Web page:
BMNH 19188.8.131.52. 661 mm SL. Itacuruça River, Sepetiba Bay, RJ, Brazil. MNHN A 6307. Paralectotype (I. J. Harrison, 1993, listed this as M. cephalus); 331 mm SL; Buenos Aires, Argentina. BMNH 1878.5.16: 19. Sintype: 367 mm SL; La Plata River, Buenos Aires, Argentina. BMNH 1878.9.10:1-4. Sintypes (a label reads Types). Four specimens: 213 – 300 mm SL. La Plata River, Buenos Aires, Argentina. Non type specimens examined. La Plata Museum, (La Plata, Argentina) (MLP) 6345 *: 198 mm SL; Magdalena, La Plata River. MLP 6074: 198 mm SL; Punta Lara. MLP 6294: 166 mm SL; Punta Lara. MLP 6303: 133 mm SL; Punta Lara. MLP 6216: 163 mm SL; Punta Piedras. MLP 6307/1-2. Two specimens: 173 and 196 mm SL; Punta Piedras. MLP 5639: 58 mm SL; Canal 15, Buenos Aires Province. MLP 7913.1/2. Two specimens: 189 and 196 mm SL; Mar Chiquita Lagoon. MLP 6161.2/7. Two specimens: 213 and 190 mm SL; Quequén Grande River. MLP 3911: 209 mm SL; Quequén Salado River.
Specimens collected from Argentina and Brazil as part of this study, were sexed and measured fresh. The two localities with the highest number of samples (Samborombón and Mar Chiquita) were chosen to perform a comparison of the parameters for allometric ratios between sexes (comparison coefficients Fisher test).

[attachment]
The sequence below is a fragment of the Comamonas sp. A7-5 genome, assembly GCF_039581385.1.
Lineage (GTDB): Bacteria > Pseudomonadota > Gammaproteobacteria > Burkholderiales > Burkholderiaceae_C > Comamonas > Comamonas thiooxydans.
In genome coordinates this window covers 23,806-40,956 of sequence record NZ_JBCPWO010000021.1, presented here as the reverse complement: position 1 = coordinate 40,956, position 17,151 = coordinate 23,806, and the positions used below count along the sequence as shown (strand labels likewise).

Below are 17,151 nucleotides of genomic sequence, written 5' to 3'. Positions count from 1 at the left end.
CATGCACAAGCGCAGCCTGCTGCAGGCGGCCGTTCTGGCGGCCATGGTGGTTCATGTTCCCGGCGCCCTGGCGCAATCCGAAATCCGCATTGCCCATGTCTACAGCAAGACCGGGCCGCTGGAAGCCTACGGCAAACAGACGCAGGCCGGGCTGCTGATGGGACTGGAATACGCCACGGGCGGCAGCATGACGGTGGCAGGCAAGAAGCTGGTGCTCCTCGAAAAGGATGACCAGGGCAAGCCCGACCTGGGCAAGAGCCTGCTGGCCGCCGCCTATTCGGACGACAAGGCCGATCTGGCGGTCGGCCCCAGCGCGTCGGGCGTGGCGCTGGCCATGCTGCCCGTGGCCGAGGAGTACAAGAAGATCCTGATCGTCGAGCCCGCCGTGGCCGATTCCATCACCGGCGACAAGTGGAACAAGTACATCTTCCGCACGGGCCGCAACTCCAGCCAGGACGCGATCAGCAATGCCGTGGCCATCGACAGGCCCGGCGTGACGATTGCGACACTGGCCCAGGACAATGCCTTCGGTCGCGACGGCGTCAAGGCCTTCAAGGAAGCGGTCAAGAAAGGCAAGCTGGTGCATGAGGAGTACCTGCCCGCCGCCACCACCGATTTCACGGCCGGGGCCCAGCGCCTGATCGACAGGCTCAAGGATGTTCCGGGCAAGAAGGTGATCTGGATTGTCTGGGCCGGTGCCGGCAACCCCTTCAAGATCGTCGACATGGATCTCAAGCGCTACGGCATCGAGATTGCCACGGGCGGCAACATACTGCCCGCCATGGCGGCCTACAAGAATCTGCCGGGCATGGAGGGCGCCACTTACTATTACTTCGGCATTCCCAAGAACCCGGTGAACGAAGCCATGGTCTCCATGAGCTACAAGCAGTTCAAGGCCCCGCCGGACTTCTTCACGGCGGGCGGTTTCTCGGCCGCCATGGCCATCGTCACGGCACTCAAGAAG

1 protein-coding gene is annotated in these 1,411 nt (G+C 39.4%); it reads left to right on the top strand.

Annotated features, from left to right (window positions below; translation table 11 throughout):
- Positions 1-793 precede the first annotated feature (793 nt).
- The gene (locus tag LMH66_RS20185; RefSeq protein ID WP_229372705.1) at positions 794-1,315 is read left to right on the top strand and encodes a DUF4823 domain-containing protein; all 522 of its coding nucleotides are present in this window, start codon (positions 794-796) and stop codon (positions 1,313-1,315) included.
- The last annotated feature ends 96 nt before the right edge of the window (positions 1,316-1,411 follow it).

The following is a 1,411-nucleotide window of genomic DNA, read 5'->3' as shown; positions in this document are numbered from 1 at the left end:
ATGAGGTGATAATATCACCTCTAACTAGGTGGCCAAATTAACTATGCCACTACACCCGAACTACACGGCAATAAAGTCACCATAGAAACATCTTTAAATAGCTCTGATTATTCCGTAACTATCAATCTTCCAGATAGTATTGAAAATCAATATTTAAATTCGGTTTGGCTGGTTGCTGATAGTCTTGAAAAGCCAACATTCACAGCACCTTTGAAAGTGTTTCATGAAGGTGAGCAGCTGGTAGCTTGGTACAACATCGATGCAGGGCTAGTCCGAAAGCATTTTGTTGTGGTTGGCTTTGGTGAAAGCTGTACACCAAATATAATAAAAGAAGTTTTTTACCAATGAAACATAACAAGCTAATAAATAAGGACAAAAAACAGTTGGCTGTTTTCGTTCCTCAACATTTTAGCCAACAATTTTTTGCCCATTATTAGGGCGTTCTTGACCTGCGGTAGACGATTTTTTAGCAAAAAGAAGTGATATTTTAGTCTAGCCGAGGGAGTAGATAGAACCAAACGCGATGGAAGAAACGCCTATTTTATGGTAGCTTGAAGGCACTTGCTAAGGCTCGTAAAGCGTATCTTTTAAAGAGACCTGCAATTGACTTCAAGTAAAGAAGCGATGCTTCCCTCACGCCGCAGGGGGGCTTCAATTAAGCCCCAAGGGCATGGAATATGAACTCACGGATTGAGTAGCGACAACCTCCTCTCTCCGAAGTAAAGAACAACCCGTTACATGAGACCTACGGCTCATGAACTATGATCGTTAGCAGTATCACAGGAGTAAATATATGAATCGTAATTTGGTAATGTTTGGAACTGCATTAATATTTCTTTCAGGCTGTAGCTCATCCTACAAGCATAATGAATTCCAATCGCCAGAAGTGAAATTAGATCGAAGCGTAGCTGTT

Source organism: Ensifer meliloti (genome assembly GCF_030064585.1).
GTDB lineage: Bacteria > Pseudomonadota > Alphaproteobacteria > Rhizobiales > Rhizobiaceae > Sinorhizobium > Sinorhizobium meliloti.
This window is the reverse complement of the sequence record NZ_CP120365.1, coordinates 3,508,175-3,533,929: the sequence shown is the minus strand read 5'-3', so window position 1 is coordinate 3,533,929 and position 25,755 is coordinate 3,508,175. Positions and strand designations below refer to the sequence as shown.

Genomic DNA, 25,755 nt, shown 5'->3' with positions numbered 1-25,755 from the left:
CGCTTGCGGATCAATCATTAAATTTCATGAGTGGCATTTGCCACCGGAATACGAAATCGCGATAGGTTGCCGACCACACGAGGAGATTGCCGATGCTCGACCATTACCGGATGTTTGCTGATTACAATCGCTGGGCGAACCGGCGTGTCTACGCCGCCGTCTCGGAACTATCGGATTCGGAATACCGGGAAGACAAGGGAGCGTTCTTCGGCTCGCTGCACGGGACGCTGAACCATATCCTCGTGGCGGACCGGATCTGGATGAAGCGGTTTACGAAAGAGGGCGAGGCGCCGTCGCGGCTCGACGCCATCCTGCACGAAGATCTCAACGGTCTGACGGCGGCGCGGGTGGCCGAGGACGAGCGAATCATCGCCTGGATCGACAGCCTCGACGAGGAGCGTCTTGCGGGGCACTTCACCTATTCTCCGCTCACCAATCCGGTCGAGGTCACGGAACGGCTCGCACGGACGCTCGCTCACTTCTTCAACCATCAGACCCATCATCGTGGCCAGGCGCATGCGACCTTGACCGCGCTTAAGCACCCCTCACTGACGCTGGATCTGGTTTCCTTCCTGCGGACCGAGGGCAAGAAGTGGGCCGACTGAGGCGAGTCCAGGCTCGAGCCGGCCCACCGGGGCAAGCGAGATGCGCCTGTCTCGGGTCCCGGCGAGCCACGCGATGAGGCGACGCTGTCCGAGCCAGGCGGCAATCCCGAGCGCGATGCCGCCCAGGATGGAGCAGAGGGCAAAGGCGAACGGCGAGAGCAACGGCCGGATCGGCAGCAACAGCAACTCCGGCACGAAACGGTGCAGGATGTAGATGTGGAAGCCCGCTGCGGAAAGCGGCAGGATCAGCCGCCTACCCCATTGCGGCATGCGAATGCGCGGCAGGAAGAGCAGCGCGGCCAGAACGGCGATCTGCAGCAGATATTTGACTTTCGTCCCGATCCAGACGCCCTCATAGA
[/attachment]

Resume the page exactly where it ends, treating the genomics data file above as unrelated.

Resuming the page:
Eight morphometric characters were measured on the left side of Types of Mugil platanus and Mugil liza, fresh and MLP specimens to the nearest 0.5 mm with dial calipers. Methods for taking morphometrics follow Cervigón (1980).
Morphometric data registered for each specimen were: standard length (SL), predorsal distance (pDd), prepectoral distance (pPd), preventral distance (pVd), preanal distance (pAd), head length (HL),, pectoral fin length (PL), and length of the axillar scale of pectoral fin (EaxL).
Morphometric characters were organized by category. A normalization technique to scale the data that exhibit an allometric growth was used according to Lleonart et al. (2000). This method was derived from the theoretical equations of allometric growth and completely removes all information related to size, not only scaling all individuals to the same size, but also adjusting their shape to a standard form according to allometry. In the particular case of isometry, this normalization coincides with ratios (one of the most common methods but only valid in this particular case).
Standard length was considered the independent variable, whilst the remaining seven characters were considered dependent variables. The parameters of the allometrics ratios between independent and dependent variables were calculated as follows:
Yij = ai SLj exp bi (1)
where: SLj is the individual’s standard length j, Yij, is the i variable of individual j and ai and bi represent the parameters of allometric ratio between total length and variable i.
The normalization procedure of individual’s data from each locality was done separately, according to the equation:
Yij* = Yij (SL0 / SLj) exp bi (2)